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The lens shows moderate barrel distortions at around 1.3%. This is more than you'd expect from a fix focal lens. However, this is actually a typical amount of distortion for fast standard primes and unless you shoot subjects with straight lines near the image borders it's usually not field-relevant.
The chart above has a real-world size of about 120x80cm.
Fast lenses tend to suffer from high vignetting on full frame cameras and the AF-D 50 is no exception to this rule. At almost 1.9 EV the corners darken visibly wide open. There's a moderate level of vignetting left at f/2.0 which is reduced further to a negligible degree stopped down to f/2.8 and beyond.
We're performing our vignetting analysis based on
(uncorrected) JPEGs straight from the camera. The JPG engine of the Nikon D3x features a rather flat
gradation curve, thus has a moderate contrast characteristic, resulting in comparatively low vignetting figures - the
corresponding Canon figures are roughly 40% higher due to the more
aggressive default contrast setting.
Standard primes have a reputation of delivering sharp images and the AF-D 50 does not disappoint in this regard.
In the image center the resolution is very good wide open already, reaching excellent figures at f/2.8. The borders and extreme corners start a little softer wide open (where the lens also lacks some contrast), but also improve by stopping down, reaching very good levels at f/4 and excellent sharpness at f/5.6 and f/8.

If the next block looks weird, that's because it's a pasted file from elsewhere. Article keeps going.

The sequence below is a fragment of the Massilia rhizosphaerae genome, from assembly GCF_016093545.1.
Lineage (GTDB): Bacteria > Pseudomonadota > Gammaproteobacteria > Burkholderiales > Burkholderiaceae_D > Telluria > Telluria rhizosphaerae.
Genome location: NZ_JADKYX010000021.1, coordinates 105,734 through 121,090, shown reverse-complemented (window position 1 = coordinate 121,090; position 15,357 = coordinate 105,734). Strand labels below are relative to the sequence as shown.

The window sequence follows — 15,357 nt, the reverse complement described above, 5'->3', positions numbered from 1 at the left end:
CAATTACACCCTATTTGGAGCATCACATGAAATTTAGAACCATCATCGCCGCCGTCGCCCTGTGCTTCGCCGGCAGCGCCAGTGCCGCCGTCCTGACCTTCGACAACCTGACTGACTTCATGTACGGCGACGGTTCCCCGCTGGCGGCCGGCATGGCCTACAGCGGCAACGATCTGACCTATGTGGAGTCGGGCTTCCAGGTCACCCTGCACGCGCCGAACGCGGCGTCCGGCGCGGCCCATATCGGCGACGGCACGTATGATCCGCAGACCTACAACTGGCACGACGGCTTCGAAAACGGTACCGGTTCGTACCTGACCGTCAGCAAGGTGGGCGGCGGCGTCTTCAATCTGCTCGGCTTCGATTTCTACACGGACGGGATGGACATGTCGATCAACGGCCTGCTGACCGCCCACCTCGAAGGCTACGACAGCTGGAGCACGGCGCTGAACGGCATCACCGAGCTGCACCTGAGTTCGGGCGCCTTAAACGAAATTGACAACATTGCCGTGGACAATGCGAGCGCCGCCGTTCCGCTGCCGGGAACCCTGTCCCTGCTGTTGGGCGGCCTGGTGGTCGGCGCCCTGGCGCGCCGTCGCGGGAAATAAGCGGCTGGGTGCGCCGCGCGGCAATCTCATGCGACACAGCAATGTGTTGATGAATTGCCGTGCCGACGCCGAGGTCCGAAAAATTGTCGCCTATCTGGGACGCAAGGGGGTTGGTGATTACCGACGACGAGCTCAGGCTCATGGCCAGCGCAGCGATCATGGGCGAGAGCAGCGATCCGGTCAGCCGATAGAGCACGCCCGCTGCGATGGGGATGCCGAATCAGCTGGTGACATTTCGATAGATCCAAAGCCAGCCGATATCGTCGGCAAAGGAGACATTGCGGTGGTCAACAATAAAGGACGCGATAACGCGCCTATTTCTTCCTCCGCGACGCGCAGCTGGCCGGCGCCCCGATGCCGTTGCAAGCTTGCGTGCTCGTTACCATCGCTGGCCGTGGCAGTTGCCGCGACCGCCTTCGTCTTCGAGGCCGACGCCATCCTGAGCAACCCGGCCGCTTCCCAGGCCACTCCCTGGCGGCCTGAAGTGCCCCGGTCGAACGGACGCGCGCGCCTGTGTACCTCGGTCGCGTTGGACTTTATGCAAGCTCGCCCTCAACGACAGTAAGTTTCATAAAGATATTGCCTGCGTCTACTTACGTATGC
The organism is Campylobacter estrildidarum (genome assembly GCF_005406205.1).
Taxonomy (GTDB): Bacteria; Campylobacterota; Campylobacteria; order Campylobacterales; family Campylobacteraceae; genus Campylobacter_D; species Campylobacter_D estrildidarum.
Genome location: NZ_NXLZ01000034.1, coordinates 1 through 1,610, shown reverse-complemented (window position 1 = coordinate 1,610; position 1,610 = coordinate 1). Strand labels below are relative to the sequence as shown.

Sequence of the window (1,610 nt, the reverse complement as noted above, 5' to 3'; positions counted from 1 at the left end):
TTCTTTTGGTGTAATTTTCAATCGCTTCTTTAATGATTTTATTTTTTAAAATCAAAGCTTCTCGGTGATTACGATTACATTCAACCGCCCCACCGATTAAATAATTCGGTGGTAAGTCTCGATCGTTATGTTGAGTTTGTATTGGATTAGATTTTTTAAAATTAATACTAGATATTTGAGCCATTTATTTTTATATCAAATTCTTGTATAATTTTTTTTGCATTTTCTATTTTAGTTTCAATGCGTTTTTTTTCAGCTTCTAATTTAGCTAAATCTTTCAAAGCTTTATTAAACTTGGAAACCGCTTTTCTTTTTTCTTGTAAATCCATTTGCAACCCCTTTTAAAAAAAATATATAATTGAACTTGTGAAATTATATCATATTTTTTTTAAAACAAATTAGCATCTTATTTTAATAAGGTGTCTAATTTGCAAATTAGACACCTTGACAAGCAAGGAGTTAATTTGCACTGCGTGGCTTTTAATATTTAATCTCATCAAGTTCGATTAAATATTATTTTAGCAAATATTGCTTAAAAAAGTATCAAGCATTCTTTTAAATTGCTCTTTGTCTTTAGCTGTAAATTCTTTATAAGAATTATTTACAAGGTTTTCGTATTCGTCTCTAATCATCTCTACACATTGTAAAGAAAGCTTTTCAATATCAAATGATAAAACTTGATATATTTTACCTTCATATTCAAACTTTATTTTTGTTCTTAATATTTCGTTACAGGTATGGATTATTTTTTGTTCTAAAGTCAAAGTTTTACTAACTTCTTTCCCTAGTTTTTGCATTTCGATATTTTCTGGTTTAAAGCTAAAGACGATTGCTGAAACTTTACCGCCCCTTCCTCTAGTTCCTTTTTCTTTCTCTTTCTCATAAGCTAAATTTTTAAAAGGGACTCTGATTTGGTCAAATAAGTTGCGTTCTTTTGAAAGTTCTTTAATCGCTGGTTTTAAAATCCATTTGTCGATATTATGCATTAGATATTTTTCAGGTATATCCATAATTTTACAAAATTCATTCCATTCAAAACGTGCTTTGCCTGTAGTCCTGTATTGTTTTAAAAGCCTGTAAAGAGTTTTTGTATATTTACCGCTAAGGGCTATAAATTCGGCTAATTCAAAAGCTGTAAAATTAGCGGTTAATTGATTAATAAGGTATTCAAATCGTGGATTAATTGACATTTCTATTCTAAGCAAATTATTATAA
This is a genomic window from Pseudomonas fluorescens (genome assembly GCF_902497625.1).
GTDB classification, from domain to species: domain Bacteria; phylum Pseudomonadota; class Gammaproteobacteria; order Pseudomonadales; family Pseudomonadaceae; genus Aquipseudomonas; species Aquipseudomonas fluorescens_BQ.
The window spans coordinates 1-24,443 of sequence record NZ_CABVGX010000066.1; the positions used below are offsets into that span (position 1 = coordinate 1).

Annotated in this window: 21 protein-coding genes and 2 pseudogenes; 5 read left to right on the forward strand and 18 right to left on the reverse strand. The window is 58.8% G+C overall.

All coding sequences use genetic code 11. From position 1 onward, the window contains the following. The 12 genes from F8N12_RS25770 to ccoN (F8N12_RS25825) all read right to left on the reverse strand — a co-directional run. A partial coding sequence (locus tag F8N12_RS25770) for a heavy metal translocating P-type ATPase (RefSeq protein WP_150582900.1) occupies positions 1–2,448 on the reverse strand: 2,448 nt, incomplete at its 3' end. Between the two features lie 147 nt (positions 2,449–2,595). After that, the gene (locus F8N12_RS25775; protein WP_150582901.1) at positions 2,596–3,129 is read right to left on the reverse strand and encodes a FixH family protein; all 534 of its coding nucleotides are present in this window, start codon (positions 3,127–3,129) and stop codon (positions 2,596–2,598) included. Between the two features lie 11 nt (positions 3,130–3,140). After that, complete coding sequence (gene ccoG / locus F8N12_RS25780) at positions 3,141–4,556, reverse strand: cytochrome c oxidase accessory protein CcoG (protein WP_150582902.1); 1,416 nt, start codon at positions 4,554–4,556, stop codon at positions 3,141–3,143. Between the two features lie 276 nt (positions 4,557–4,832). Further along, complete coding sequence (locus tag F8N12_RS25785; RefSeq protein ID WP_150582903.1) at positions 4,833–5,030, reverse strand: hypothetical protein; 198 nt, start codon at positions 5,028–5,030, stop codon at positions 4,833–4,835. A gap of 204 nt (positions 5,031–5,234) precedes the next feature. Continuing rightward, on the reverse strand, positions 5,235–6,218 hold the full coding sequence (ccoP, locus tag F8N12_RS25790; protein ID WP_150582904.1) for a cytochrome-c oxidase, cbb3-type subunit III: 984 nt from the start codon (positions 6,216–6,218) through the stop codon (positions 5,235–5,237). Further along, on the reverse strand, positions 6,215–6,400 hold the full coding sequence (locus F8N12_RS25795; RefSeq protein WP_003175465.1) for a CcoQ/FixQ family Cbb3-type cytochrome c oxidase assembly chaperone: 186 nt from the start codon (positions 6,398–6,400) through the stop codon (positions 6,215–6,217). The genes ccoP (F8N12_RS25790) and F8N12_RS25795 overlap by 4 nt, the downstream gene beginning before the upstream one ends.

From f/2.8 onwards the extreme corners deliver slightly higher resolution figures than the borders.
The lens showed some focus shift when stopping down (residual spherical aberration).
Below is a simplified summary of the formal findings. The chart shows in line widths
per picture height (LW/PH) which can be taken as a measure for sharpness.
The chart is limited to the visually relevant LW/PH range of [1300, 4000].
If you want to know more about the MTF50 figures you may check out the corresponding
Chromatic Aberrations (CAs)
Chromatic aberrations (color shadows at harsh contrast transitions) are in the range of roughly 0.9 to 1 pixels throughout the aperture range. This may be visible at 100% magnification but it's not really an issue on prints anymore. In addition, it is possible to correct lateral CAs in most modern RAW converters. And many modern Nikon DSLRs already do this for you in-camera if you shoot JPG.
The quality of the bokeh (out-of-focus blur) is a primary aspect for such a large aperture lens. Unfortunately at wide open aperture the AF-D 50 shows slightly nervous bokeh. Stopping down however helps to increase the overall bokeh quality. At f/2 already the bokeh smoothens considerably.
Background highlights are circular in the image center but cut off towards the borders due to mechanical vignetting. There is a fair amount of outlining at f/1.4 and f/2, from f/2.8 this issue is mostly resolved, though. However, starting at f/2.8 the non rounded aperture blades begin to shape highlights as "stop signs".
Bokeh fringing is a common issue with relatively fast glass. It's visible as halos of different colors in out-of-focus areas - magenta (red + blue) in front the focus point
and green beyond.
Typical for most fast primes the AF-D 50 shows a considerable amount of bokeh fringing at large aperture settings.
In addition, these shots also show the focus shift when stopping down and demonstrate the lack of contrast and sharpness wide open (the latter being emphasized on short subject distances).
Move the mouse cursor over the f-stop marks below to observe the respective bokeh fringing